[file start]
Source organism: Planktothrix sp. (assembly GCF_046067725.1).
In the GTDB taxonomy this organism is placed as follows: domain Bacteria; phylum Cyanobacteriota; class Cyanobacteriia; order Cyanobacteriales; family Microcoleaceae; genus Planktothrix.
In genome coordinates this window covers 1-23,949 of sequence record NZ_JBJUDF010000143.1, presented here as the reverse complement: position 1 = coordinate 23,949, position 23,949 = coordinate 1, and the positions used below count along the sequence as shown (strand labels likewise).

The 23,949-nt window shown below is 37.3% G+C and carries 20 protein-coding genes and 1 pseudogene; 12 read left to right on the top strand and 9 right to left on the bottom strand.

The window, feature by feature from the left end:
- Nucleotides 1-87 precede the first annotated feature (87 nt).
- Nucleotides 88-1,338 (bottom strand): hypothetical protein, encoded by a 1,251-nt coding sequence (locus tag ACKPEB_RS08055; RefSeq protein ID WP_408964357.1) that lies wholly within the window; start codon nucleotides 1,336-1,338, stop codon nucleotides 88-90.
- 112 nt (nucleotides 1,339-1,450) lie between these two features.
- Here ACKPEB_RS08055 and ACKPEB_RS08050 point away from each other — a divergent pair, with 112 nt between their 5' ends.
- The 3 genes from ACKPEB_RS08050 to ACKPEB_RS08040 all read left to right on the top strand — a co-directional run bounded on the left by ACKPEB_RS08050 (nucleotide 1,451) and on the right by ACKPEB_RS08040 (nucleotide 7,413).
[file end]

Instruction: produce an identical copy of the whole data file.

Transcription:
Source organism: Planktothrix sp. (assembly GCF_046067725.1).
In the GTDB taxonomy this organism is placed as follows: domain Bacteria; phylum Cyanobacteriota; class Cyanobacteriia; order Cyanobacteriales; family Microcoleaceae; genus Planktothrix.
In genome coordinates this window covers 1-23,949 of sequence record NZ_JBJUDF010000143.1, presented here as the reverse complement: position 1 = coordinate 23,949, position 23,949 = coordinate 1, and the positions used below count along the sequence as shown (strand labels likewise).

The 23,949-nt window shown below is 37.3% G+C and carries 20 protein-coding genes and 1 pseudogene; 12 read left to right on the top strand and 9 right to left on the bottom strand.

The window, feature by feature from the left end:
- Nucleotides 1-87 precede the first annotated feature (87 nt).
- Nucleotides 88-1,338 (bottom strand): hypothetical protein, encoded by a 1,251-nt coding sequence (locus tag ACKPEB_RS08055; RefSeq protein ID WP_408964357.1) that lies wholly within the window; start codon nucleotides 1,336-1,338, stop codon nucleotides 88-90.
- 112 nt (nucleotides 1,339-1,450) lie between these two features.
- Here ACKPEB_RS08055 and ACKPEB_RS08050 point away from each other — a divergent pair, with 112 nt between their 5' ends.
- The 3 genes from ACKPEB_RS08050 to ACKPEB_RS08040 all read left to right on the top strand — a co-directional run bounded on the left by ACKPEB_RS08050 (nucleotide 1,451) and on the right by ACKPEB_RS08040 (nucleotide 7,413).